The jibarito (pronounced hee-bah-REE-toe), is a sandwich made with flattened, fried green plantains instead of bread, garlic-flavored mayonnaise, and a filling that typically includes meat, cheese, lettuce and tomato.[2][3] The original jibarito had a steak filling, and that remains the usual variety, but other ingredients, such as chicken and pork, are common.


Chicago restaurateur Juan "Peter" Figueroa[2] introduced the jibarito at Borinquen Restaurant, a Puerto Rican restaurant in the Humboldt Park neighborhood, in 1996,[2][3] after reading about a Puerto Rican sandwich substituting plantains for bread. The name is a diminutive of Jíbaro and means "little yokel".

The sandwich's popularity soon spread to other Latin-American restaurants around Chicago, including Mexican, Cuban and Argentinian establishments, and jibaritos now can be found in some mainstream eateries as well.[4]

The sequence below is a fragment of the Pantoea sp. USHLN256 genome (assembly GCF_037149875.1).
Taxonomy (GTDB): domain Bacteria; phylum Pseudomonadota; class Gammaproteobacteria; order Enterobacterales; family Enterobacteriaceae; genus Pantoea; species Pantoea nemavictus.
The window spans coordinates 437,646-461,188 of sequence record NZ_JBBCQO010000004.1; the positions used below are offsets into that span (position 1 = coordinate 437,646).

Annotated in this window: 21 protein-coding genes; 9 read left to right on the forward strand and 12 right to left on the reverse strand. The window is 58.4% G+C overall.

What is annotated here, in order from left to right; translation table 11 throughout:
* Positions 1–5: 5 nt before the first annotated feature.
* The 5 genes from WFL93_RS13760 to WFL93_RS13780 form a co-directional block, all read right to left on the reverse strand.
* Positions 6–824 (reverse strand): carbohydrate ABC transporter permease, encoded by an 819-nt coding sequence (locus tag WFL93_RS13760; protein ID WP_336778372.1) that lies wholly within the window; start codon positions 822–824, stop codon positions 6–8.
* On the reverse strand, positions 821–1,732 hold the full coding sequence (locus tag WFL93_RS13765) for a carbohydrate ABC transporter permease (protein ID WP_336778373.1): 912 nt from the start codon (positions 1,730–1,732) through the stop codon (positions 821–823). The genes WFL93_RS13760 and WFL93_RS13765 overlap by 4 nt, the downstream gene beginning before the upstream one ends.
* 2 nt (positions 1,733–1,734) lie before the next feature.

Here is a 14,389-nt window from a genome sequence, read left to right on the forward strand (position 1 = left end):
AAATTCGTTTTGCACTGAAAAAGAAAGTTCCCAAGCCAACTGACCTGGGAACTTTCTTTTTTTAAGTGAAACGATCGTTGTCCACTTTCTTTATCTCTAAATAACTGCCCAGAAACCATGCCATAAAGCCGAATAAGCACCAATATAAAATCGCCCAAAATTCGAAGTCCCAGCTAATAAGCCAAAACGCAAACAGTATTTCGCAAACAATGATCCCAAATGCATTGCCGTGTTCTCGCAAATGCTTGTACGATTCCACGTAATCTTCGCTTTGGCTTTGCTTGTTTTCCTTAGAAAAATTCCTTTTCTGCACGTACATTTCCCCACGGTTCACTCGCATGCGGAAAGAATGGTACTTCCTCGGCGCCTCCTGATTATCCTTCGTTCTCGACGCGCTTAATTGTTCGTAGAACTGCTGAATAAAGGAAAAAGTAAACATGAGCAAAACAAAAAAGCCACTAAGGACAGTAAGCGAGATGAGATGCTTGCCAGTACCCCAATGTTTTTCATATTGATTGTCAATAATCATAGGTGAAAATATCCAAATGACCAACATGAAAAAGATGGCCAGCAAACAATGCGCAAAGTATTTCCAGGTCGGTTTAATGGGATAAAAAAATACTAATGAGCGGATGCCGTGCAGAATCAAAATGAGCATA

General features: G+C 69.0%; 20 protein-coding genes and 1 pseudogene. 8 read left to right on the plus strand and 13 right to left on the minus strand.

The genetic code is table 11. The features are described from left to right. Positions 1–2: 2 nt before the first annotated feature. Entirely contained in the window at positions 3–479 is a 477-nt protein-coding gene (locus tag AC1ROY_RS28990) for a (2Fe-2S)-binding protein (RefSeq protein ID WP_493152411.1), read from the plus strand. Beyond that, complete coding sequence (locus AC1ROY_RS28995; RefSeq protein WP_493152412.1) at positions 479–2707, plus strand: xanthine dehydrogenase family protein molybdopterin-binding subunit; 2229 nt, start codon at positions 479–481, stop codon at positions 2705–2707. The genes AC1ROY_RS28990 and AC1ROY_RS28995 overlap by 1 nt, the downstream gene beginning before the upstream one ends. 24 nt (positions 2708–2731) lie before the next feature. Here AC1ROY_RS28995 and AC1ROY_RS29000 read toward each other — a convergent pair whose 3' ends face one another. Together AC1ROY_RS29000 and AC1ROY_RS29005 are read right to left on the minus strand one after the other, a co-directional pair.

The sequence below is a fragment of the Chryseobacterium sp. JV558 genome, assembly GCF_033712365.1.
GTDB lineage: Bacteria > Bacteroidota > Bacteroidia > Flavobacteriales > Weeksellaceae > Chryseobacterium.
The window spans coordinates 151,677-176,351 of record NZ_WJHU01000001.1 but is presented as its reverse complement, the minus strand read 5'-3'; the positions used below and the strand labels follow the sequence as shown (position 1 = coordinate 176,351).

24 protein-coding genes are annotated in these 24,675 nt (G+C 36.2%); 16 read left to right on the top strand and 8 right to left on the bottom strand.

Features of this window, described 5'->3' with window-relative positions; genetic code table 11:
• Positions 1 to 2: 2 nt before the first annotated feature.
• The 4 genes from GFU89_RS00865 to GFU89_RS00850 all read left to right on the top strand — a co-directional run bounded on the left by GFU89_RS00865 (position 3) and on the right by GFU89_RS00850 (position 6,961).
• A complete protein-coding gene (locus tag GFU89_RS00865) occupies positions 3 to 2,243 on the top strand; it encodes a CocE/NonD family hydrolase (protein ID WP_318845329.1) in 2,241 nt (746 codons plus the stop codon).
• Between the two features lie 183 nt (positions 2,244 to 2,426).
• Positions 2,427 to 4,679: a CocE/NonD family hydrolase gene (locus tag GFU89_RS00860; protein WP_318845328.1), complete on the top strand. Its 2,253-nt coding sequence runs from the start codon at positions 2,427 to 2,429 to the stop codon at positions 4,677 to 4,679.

Related sandwiches

Other Latin American sandwiches served on fried plantains predate the jibarito. They include a Colombian cuisine specialty called a patacones and a 1991 invention by Jorge Muñoz and Coquí Feliciano served at their restaurant, Plátano Loco, in Aguada, Puerto Rico.[5]


The Daily Meal included the jibarito in their article "12 Life-Changing Sandwiches You've Never Heard Of".[6]

See also


  1. ^ Eats, Serious. "The 10 Best Jibaritos in Chicago". chicago.seriouseats.com. 
  2. ^ a b c Saga of a sandwich. Chicago Tribune, June 18, 2003.
  3. ^ a b Zeldes, Leah A. "City of the Big Sandwiches: Four Uncommon Chicago Meals on a Bun". Dining Chicago. Chicago's Restaurant Guide. Retrieved Sep 23, 2013. 
  4. ^ First look at Graham Elliot's Grahamwich. Chicago Tribune, December 15, 2010: "And it was damn near impossible with the jibarito; thin-sliced fried plantains were never intended to endure such treatment."
  5. ^ "Plantano Loco". 
  6. ^ Dan Myers (27 February 2015). "12 Life-Changing Sandwiches You've Never Heard Of". The Daily Meal. Retrieved 2015-03-03.